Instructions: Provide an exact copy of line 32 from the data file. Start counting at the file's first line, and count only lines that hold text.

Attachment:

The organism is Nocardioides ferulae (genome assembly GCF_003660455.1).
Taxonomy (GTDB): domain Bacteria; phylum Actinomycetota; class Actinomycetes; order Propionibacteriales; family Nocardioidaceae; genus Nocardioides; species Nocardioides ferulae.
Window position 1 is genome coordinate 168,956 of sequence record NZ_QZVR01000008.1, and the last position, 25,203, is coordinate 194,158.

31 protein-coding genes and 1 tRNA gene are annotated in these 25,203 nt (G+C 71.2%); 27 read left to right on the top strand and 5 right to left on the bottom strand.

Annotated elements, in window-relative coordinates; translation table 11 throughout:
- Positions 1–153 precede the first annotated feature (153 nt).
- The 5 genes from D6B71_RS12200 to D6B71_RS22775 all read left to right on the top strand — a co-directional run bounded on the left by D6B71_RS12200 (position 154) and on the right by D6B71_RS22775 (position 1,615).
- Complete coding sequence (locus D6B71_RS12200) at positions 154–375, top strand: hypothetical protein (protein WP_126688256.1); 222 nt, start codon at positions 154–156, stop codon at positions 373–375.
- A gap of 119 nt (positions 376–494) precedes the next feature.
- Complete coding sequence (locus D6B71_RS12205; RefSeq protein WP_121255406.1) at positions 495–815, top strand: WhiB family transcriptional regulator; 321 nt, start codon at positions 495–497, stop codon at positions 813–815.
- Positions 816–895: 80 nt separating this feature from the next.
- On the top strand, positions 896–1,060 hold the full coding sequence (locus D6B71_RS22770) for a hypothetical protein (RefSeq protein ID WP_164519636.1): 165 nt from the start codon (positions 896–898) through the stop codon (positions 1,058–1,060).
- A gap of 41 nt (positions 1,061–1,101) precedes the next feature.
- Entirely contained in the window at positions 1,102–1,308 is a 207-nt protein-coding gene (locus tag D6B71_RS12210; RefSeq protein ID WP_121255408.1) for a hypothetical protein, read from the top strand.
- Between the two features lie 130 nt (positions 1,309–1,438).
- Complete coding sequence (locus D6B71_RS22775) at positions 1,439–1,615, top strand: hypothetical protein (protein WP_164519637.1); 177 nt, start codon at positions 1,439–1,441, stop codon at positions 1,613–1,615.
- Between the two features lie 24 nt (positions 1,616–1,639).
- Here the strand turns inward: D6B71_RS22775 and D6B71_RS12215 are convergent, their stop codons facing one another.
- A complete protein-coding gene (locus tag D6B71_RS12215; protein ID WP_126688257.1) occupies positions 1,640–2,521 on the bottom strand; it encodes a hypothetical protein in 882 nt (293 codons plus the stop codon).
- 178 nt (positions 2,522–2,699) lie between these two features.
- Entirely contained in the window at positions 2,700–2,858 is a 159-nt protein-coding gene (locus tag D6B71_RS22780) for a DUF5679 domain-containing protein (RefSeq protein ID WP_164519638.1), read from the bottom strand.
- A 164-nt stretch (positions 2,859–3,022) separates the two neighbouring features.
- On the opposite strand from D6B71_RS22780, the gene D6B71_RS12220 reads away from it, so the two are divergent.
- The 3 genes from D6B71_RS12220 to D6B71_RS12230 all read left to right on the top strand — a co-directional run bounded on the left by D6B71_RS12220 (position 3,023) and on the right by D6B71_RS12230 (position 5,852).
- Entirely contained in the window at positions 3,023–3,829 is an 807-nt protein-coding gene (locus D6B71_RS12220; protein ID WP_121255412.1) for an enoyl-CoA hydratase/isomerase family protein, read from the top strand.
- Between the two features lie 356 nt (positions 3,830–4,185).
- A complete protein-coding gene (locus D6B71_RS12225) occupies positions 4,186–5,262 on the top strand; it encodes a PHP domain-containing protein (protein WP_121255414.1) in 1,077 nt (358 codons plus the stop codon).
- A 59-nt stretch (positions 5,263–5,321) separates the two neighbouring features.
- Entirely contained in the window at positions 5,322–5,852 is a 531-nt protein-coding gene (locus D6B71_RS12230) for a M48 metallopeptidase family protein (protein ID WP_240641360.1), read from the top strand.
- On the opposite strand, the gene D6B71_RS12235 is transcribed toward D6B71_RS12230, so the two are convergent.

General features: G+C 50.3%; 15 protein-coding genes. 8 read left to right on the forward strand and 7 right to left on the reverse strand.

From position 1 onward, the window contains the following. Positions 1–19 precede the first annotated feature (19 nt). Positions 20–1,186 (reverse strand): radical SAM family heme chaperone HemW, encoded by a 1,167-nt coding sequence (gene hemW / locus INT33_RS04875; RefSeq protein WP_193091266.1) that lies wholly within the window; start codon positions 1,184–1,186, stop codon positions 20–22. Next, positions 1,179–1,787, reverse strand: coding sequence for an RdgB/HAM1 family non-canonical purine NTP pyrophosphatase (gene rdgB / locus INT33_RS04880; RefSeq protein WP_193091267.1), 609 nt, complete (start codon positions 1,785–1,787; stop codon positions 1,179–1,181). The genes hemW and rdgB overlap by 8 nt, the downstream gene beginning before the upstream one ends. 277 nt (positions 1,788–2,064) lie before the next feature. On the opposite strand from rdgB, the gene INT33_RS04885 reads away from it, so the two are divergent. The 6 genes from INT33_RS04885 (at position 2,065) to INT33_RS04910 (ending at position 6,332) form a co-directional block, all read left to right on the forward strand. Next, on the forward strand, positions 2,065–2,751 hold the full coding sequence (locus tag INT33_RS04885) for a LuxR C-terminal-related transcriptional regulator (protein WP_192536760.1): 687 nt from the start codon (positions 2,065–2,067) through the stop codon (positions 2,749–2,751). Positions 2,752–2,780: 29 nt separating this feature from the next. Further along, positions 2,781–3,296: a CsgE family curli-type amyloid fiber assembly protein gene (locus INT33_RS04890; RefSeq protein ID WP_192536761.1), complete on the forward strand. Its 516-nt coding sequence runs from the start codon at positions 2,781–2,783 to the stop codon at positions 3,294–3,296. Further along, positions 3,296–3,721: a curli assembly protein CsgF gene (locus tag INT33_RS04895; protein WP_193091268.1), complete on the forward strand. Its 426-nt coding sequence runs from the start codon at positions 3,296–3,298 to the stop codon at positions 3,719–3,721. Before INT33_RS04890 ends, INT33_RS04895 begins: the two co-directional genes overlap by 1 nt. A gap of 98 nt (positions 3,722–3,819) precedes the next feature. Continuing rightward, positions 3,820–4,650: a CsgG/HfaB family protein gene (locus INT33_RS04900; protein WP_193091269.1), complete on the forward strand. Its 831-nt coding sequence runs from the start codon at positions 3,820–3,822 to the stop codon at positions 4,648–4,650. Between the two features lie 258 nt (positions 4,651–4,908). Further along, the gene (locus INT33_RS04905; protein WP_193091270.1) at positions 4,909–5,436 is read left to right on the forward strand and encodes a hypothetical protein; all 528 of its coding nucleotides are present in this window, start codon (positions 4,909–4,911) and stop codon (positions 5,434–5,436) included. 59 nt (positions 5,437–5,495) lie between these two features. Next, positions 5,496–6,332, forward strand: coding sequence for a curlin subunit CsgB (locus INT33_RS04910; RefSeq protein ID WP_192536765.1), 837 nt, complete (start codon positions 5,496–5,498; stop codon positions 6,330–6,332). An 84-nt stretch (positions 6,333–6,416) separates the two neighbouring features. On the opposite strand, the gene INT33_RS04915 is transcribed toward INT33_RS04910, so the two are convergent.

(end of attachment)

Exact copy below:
From position 1 onward, the window contains the following. Positions 1–19 precede the first annotated feature (19 nt). Positions 20–1,186 (reverse strand): radical SAM family heme chaperone HemW, encoded by a 1,167-nt coding sequence (gene hemW / locus INT33_RS04875; RefSeq protein WP_193091266.1) that lies wholly within the window; start codon positions 1,184–1,186, stop codon positions 20–22. Next, positions 1,179–1,787, reverse strand: coding sequence for an RdgB/HAM1 family non-canonical purine NTP pyrophosphatase (gene rdgB / locus INT33_RS04880; RefSeq protein WP_193091267.1), 609 nt, complete (start codon positions 1,785–1,787; stop codon positions 1,179–1,181). The genes hemW and rdgB overlap by 8 nt, the downstream gene beginning before the upstream one ends. 277 nt (positions 1,788–2,064) lie before the next feature. On the opposite strand from rdgB, the gene INT33_RS04885 reads away from it, so the two are divergent. The 6 genes from INT33_RS04885 (at position 2,065) to INT33_RS04910 (ending at position 6,332) form a co-directional block, all read left to right on the forward strand. Next, on the forward strand, positions 2,065–2,751 hold the full coding sequence (locus tag INT33_RS04885) for a LuxR C-terminal-related transcriptional regulator (protein WP_192536760.1): 687 nt from the start codon (positions 2,065–2,067) through the stop codon (positions 2,749–2,751). Positions 2,752–2,780: 29 nt separating this feature from the next. Further along, positions 2,781–3,296: a CsgE family curli-type amyloid fiber assembly protein gene (locus INT33_RS04890; RefSeq protein ID WP_192536761.1), complete on the forward strand. Its 516-nt coding sequence runs from the start codon at positions 2,781–2,783 to the stop codon at positions 3,294–3,296. Further along, positions 3,296–3,721: a curli assembly protein CsgF gene (locus tag INT33_RS04895; protein WP_193091268.1), complete on the forward strand. Its 426-nt coding sequence runs from the start codon at positions 3,296–3,298 to the stop codon at positions 3,719–3,721. Before INT33_RS04890 ends, INT33_RS04895 begins: the two co-directional genes overlap by 1 nt. A gap of 98 nt (positions 3,722–3,819) precedes the next feature. Continuing rightward, positions 3,820–4,650: a CsgG/HfaB family protein gene (locus INT33_RS04900; protein WP_193091269.1), complete on the forward strand. Its 831-nt coding sequence runs from the start codon at positions 3,820–3,822 to the stop codon at positions 4,648–4,650. Between the two features lie 258 nt (positions 4,651–4,908). Further along, the gene (locus INT33_RS04905; protein WP_193091270.1) at positions 4,909–5,436 is read left to right on the forward strand and encodes a hypothetical protein; all 528 of its coding nucleotides are present in this window, start codon (positions 4,909–4,911) and stop codon (positions 5,434–5,436) included. 59 nt (positions 5,437–5,495) lie between these two features. Next, positions 5,496–6,332, forward strand: coding sequence for a curlin subunit CsgB (locus INT33_RS04910; RefSeq protein ID WP_192536765.1), 837 nt, complete (start codon positions 5,496–5,498; stop codon positions 6,330–6,332). An 84-nt stretch (positions 6,333–6,416) separates the two neighbouring features. On the opposite strand, the gene INT33_RS04915 is transcribed toward INT33_RS04910, so the two are convergent.